If Chlamydophila felis or Mycoplasma species are not highly suspected, amoxicillin can be an alternate choice (22 mg/kg orally every 12 hours). The guideline authors thought that there is not enough evidence to support the use of cefovecin in this setting. For cats with acute disease that does not respond to antimicrobial therapy within 10 days or cats with recurrent infections, a more extensive diagnostic workup is recommended. Administration of an alternate antibiotic with a different antibacterial spectrum should be considered only if owners decline further workup and a bacterial cause is still suspected.

Chronic disease

Cats with URTD that has been present for more than 10 days are considered to have chronic disease. For these patients, the guideline authors recommend a more extensive workup and referral to a specialist for advanced imaging or rhinoscopy and biopsy to look for possible nonbacterial issues (e.g. parasites, foreign bodies or fungal disease). Antimicrobial selection and use in these patients should be guided by bacterial culture and antimicrobial sensitivity testing of nasal tissue samples. The empiric use of fluoroquinolones and third-generation cephalosporins should be avoided because of the emergence of bacterial resistance. The guideline authors caution, however, that nasal cultures can be difficult to interpret since many types of bacteria can be cultured from the nose of a healthy cat as well as an ill cat.

Use of azithromycin should be reserved for patients in which chlamydiosis is not considered likely and when other drugs (e.g. doxycycline and amoxicillin) are not viable options.

Although the optimal duration of therapy is unknown, the work group recommends continuing treatment for a minimum of seven days and for at least one week past clinical resolution or disease plateau. For cats with chronic, recurrent signs of upper respiratory tract disease, the guideline authors recommend use of the previously effective antimicrobial, but avoid repeated regular empirical treatment. If treatment is ineffective after 48 hours of therapy, a switch to an antimicrobial in a different drug class should be considered. If therapy is still ineffective, bacterial culture and antimicrobial sensitivity testing is recommended.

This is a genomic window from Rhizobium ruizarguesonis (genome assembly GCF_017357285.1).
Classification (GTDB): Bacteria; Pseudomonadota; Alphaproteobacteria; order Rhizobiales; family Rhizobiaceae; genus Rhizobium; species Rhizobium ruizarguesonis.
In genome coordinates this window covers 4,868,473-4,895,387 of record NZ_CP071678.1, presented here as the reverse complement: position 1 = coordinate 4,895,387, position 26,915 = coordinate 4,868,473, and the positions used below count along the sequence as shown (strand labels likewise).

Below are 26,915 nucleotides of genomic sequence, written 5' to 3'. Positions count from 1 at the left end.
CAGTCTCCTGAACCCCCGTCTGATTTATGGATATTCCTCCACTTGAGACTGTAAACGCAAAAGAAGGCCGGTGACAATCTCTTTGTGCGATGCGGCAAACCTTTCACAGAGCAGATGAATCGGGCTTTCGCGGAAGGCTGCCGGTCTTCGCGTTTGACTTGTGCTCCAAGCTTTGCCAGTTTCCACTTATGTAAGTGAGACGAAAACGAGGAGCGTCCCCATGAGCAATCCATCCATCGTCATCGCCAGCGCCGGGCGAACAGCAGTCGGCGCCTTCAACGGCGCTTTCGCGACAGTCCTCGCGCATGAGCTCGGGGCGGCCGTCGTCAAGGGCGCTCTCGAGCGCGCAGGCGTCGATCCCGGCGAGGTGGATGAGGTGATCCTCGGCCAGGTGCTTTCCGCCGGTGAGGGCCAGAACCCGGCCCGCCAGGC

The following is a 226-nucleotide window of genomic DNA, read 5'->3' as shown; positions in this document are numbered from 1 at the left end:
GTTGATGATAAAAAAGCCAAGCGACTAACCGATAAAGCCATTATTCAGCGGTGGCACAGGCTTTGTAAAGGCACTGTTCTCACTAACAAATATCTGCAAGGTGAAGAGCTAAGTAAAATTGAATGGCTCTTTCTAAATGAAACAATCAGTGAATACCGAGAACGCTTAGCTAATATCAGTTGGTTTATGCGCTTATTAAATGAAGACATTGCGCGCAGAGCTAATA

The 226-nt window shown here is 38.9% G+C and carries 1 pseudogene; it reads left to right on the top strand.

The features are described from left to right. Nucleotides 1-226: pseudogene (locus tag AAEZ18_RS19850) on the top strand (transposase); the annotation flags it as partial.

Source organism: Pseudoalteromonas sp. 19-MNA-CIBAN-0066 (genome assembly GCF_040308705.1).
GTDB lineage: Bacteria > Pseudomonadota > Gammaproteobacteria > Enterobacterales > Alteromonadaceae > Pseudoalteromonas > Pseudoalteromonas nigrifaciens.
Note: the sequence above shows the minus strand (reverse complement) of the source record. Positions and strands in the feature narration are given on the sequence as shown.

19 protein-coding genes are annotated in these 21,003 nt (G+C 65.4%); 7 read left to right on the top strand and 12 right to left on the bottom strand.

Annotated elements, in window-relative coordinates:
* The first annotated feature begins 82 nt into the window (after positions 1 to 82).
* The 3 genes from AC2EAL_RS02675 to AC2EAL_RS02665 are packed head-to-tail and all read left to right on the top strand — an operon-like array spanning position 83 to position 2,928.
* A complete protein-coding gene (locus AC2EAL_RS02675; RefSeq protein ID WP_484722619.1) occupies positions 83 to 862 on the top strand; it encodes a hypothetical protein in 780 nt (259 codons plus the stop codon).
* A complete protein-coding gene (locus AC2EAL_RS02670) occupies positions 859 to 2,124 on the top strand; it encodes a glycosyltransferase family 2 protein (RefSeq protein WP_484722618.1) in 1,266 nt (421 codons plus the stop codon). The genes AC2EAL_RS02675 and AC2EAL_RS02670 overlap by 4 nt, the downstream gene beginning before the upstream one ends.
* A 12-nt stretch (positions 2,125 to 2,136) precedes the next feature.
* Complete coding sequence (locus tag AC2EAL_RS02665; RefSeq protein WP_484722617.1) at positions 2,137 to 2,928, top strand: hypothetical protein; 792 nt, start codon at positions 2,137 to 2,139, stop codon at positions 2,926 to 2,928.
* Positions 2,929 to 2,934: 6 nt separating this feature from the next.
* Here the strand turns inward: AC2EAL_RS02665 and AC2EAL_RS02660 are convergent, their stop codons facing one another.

Table: First-line antimicrobial options

Type of infection First-line drug options

Feline acute bacterial upper respiratory
infection (URI)

Doxycycline: 5 mg/kg PO every 12 hours, or 10 mg/kg PO every 24 hours

or

Amoxicillin: 22 mg/kg PO every 12 hours

Feline chronic bacterial URI

Doxycycline: 5 mg/kg PO every 12 hours, or 10 mg/kg PO every 24 hours

or

Amoxicillin: 22 mg/kg PO every 12 hours

***Choice should be based on culture and antimicrobial susceptibility testing if available

Lappin MR, Blondeau J, Boothe D, et al. Antimicrobial use guidelines for treatment of respiratory tract disease in dogs and cats: Antimicrobial Guidelines Working Group of the International Society for Companion Animal Infectious Diseases. J Vet Intern Med 2017;31:279-294.

Link to article: http://onlinelibrary.wiley.com/doi/10.1111/jvim.14627/full